They got into our car at a stoplight. It was cold. We never lock the doors in back. There were two of them. At the apartment they terrorized us. It took all day, most of the night. There was beating and thrashing and scorn and damage and fear. Sounds I didn’t know could come out of us. Above all it was boring. In the sense that it was all actions and all bad; there is no life of the mind available amid beating and thrashing and scorn and damage and fear, no space at the back of oneself to go to and think anything else. Long stretches of boredom that fill up with something like thinking but there is nothing to think except what it is, what it is to be in this, and what it is to be in this is simply and utterly nothing but what it is, no volume around it, no beach, no reverie. At one point Washington raised his arms to me and blood ran down both arms to the floor. I watched it hit the tiles, it would have been something to think about, cleaning blood off tiles. Sometimes it’s better to just replace them. Eventually in fact that’s what we would do, replace the white ones. We kept the black ones, which were sort of speckled anyway. But “eventually” is not a concept of mind that exists amid beating and thrashing and scorn and damage and fear. Even when they had Washington dance in the red-hot shoes, I wasn’t imagining analogies, Snow White, I was soaked into Washington’s dread, it had no edge. That is what boredom is, the moment with no edge.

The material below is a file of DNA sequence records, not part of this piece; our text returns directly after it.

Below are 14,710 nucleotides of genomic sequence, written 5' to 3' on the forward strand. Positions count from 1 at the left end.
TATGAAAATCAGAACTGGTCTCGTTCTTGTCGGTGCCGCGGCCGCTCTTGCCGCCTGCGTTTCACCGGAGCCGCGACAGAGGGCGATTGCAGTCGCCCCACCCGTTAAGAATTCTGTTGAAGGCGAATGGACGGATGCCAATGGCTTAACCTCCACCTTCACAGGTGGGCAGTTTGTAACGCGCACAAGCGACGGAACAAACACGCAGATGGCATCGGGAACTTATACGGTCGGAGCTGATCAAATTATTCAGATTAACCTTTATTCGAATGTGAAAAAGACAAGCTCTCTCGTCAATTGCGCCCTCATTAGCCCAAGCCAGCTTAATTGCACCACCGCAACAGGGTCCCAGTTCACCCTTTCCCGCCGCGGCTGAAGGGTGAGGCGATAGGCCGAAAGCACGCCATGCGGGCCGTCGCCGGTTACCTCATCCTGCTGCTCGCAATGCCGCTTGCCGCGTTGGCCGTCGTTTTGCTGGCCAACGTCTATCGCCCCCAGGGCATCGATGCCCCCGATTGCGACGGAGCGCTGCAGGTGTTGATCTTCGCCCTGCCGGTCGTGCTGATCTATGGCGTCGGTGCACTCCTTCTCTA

To survive you need an edge.
Read the rest of “We’ve Only Just Begun” at Harper’s.